Someone who (1) at the beginning of the newsgathering process, had the intent to investigate issues and events in order to disseminate news or information to the public and regularly conducted interviews, reviewed documents, captured images or directly observed events; (2) obtained that news or information to disseminate it by means of newspaper, book, wire service, news agency, mobile app or other news or information service in print, electronic, film, TV, radio or MVPD; and (3) either (a) would have worked for newspaper, book, wire service, news agency, mobile app or other news or information service in print, electronic, film, TV, radio or MVPD for any continuous one year period within the 20 prior years or any continuous three month period within the previous 5 years; (b) had substantially contributed as author, editor, photographer, producer to a significant number of articles, stories, programs or publications to one of the media discussed above, within the prior 5 years; or (c) was a student working for a publication at an institution of higher education
Was given protection by a judge who determines that such privilege is in the interest of justice and necessary to protect lawful and legitimate newsgathering activities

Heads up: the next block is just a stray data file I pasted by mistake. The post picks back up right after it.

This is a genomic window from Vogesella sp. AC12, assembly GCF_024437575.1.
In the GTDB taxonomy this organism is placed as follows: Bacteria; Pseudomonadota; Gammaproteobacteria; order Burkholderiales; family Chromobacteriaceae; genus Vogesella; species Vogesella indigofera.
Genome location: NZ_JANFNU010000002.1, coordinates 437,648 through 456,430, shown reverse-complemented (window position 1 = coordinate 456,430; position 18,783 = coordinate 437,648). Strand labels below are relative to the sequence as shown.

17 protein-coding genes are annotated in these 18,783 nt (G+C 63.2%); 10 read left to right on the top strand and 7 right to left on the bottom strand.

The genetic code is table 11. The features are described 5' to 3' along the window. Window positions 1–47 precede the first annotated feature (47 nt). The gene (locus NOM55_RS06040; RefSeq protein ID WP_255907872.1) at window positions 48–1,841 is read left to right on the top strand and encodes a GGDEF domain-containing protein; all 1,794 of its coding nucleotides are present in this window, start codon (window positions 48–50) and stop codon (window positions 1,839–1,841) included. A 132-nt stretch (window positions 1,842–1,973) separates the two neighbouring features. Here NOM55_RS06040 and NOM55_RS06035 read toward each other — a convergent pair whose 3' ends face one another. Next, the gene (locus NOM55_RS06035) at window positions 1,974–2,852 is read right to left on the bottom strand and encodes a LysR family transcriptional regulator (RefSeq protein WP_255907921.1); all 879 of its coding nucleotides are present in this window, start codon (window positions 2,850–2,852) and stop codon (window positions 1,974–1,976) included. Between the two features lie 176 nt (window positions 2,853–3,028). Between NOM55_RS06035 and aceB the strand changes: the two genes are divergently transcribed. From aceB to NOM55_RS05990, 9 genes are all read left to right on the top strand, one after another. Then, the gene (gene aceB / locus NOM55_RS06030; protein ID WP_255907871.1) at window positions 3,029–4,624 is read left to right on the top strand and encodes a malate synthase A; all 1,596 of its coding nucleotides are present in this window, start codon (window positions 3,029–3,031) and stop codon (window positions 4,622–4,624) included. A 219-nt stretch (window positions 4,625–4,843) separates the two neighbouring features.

So there is now a melding of the “functional” test from the original bill and the “status” based test we generally disfavor. However, we feel the test is still sufficiently broad that AAN members and their employees will be protected. Given that the compromise legislation greatly increases the chances that the bill will pass, we decided that even a minor watering down of the definition warranted our support.
Why does this matter to AAN members? Because contrary to popular belief, a federal shield law will not protect only those who cover the federal government or engage in national security or foreign affairs reporting and receive “leaked” information from federal government employees. It potentially applies anytime you are asked to testify before federal authorities. When your reporters talk to sources – even on a purely local level – you don’t know where things are headed.
We can cite several examples where reporters covering local government found themselves exposing crimes that led to federal charges. Or, two parties suing each other in federal court need information that you have published. This law will help you in either situation – allowing you to protect a source in the former and keeping you from being on the receiving end of what are largely annoying subpoenas filed by parties ignorant of the effect their request has on a working reporter.
So, yes, the federal shield law matters to alternative newsmedia. And yes, you should be very happy that it’s taken a huge step forward. Now it’s time to do your part: please reach out to your Senator and Senate leadership (Majority Leader Harry Reid (D-NV) and Mitch McConnell (R-KY)) and ask that they bring S 987 to the Senate floor in the near future for a vote by the full Senate (and, of course, ask that they vote “YES” on the bill).
You can contact AAN Legal Counsel Kevin M. Goldberg at 703-812-0462 or goldberg[at]fhhlaw.com if you need more information about this issue.